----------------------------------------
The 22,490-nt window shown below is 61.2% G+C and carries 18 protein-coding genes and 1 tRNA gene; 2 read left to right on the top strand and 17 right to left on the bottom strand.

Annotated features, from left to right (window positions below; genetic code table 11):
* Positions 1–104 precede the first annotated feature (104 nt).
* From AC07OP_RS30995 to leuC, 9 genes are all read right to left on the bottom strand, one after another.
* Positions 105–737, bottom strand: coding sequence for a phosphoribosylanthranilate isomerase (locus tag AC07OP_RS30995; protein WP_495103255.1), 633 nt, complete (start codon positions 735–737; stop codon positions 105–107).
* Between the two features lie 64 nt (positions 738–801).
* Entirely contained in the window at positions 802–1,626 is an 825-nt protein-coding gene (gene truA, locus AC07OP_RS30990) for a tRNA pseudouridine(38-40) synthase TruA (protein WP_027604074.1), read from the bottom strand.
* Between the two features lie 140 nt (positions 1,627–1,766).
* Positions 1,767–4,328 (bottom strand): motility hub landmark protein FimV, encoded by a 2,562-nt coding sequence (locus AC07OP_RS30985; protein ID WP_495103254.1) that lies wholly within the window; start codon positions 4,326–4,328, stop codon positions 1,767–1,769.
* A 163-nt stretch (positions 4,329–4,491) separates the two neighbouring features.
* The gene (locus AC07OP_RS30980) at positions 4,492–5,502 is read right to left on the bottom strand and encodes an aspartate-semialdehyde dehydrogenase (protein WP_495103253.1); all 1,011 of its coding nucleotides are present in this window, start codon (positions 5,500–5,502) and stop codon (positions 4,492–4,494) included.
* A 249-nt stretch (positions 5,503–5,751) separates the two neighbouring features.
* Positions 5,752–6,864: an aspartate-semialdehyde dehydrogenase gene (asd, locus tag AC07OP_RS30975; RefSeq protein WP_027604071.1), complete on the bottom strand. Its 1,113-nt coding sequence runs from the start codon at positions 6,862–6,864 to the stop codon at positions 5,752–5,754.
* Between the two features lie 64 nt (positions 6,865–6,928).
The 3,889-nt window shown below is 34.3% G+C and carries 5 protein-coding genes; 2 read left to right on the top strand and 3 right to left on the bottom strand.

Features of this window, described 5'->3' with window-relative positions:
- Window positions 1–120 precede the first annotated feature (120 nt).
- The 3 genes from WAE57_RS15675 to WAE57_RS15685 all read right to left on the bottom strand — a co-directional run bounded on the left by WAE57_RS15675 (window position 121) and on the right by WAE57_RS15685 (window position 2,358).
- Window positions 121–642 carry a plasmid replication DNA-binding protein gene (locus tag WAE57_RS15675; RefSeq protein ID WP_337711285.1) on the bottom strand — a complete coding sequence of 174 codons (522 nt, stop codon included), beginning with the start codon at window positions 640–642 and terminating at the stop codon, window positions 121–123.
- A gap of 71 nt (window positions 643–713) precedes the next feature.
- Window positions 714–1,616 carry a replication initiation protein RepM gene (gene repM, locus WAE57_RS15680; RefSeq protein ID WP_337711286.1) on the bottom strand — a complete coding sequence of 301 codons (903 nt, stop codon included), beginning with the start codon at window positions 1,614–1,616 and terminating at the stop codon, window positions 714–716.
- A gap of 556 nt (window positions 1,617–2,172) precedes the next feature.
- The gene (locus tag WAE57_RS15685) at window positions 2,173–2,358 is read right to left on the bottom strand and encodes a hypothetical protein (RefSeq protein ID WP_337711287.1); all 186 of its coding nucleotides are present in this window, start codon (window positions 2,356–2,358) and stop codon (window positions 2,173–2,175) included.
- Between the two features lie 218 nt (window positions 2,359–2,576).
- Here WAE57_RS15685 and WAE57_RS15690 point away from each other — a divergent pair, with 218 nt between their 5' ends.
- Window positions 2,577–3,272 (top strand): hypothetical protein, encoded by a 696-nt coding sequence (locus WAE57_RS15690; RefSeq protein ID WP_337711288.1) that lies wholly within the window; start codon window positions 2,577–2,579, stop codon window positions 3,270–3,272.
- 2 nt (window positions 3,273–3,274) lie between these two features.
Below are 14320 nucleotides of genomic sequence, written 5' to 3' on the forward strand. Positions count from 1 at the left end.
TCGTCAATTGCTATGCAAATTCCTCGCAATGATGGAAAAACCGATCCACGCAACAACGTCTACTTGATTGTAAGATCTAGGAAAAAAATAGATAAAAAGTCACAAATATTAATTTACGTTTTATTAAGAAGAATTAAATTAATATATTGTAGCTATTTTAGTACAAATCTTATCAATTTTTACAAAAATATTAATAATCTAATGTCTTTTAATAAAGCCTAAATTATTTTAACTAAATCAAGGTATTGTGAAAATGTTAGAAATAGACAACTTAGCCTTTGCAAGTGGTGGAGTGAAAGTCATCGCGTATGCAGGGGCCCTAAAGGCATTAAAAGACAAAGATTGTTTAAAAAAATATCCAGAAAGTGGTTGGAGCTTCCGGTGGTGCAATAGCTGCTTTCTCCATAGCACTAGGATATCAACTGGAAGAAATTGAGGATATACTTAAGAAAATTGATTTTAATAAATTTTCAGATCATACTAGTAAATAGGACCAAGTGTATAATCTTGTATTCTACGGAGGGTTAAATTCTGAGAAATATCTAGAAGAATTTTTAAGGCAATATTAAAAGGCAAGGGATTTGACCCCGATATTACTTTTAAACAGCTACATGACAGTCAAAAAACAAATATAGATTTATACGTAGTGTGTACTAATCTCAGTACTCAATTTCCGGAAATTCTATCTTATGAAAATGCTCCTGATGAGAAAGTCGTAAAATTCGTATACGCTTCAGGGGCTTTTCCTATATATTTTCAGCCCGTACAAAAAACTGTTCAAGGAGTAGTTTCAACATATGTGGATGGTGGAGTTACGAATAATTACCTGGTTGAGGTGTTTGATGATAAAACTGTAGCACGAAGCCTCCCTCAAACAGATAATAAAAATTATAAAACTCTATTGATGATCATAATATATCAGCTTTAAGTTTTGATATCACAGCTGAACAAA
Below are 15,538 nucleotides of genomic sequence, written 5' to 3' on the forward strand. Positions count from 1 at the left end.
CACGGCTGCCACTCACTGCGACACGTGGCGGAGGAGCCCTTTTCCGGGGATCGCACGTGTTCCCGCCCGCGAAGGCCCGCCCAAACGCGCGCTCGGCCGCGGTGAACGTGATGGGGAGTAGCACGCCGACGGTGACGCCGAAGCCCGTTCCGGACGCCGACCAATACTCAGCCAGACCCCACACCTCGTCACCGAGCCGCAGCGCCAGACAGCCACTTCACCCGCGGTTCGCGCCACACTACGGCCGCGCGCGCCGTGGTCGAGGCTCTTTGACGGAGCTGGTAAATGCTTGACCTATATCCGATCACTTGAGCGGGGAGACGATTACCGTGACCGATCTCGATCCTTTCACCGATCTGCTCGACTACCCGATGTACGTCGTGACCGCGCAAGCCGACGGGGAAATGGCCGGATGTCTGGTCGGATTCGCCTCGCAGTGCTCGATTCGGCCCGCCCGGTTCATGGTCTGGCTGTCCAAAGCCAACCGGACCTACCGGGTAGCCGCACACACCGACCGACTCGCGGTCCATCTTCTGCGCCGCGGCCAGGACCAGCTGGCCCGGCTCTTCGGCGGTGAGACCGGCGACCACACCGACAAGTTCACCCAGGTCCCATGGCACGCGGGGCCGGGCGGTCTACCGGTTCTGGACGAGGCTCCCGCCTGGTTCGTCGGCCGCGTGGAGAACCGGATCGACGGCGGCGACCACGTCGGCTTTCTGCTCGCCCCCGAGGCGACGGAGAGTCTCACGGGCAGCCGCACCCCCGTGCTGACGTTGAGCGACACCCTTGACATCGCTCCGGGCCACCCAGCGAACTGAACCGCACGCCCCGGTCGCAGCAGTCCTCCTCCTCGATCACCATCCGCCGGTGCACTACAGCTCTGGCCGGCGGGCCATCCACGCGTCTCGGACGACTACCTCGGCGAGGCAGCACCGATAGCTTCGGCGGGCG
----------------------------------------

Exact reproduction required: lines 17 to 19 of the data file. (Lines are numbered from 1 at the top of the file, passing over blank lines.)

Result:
- Window positions 1–120 precede the first annotated feature (120 nt).
- The 3 genes from WAE57_RS15675 to WAE57_RS15685 all read right to left on the bottom strand — a co-directional run bounded on the left by WAE57_RS15675 (window position 121) and on the right by WAE57_RS15685 (window position 2,358).
- Window positions 121–642 carry a plasmid replication DNA-binding protein gene (locus tag WAE57_RS15675; RefSeq protein ID WP_337711285.1) on the bottom strand — a complete coding sequence of 174 codons (522 nt, stop codon included), beginning with the start codon at window positions 640–642 and terminating at the stop codon, window positions 121–123.